Salvation, its assurance—“We believe.” This believing is not the faith of the gospel, but the reflex act of faith, that we shall be saved. This assurance we have by believing the promise of salvation. To every believer in Christ it is promised, “ Thou shalt be saved,” and this promise, as well as all the promises, which are yea and amen in Christ, we must believe. If we believe in Christ, we shall be saved; but if, in addition, we believe the promises, we shall have the comfort and assurance of salvation. This assurance we have by the witness of the Holy Spirit in our hearts. He is a beam of glory from heaven, and makes us feel that heaven is already begun. And this assurance we have from a life of holy obedience. Assurance without obedience is enthusiasm or presumption. “Hereby we do know that we know Him, if we keep His commandments.”
DUTY TO PARENTS.
“Honour thy father and thy mother; that thy days may be long upon
the land which the Lord thy God giveth thee."-Exod. xx, 12.
The young owe so much to their parents and guardians, and their duties and obligations to them are so important, that these have a conspicuous place in the Decalogue. The fifth commandment is the first written by the finger of God on the second table of the law. Here we have a great duty—and an encouraging promise.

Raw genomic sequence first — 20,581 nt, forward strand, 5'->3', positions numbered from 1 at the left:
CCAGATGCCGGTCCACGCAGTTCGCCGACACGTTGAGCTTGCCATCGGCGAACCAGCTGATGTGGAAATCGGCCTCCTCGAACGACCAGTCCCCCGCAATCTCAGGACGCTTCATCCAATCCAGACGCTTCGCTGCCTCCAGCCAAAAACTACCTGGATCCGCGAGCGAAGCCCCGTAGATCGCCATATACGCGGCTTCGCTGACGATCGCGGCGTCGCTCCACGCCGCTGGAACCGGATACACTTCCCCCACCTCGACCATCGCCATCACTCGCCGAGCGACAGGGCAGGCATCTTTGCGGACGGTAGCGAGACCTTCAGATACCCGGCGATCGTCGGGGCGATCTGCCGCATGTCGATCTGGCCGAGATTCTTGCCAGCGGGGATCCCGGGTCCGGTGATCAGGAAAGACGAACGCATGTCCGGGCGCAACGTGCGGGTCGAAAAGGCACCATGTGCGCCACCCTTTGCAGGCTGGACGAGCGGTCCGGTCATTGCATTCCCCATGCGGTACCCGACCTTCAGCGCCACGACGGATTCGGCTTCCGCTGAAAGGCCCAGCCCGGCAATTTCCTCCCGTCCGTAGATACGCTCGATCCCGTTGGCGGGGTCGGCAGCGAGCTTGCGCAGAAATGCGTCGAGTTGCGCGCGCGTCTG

The great duty is, “Honour thy father and thy mother,” The word “honour" includes reverence, and the young should reverence their parents in their thoughts. Thought is the fountain of word and action. How many think that their parents are too strict and severe! They are impatient of restraint, while restraint is essential to their happiness. If we only thought of the anxieties and toils of our parents for our good, if we only thought of the ten thousand talents we owe them for their efforts and sacrifices to help us, we could not but love them and cherish due reverence. We must reverence them in our words. Respectful language and kind words will commend us to all, while they are essential and dutiful to parents. “He that curseth father or mother let him die the death.” Some young
DUTY TO PARENTS.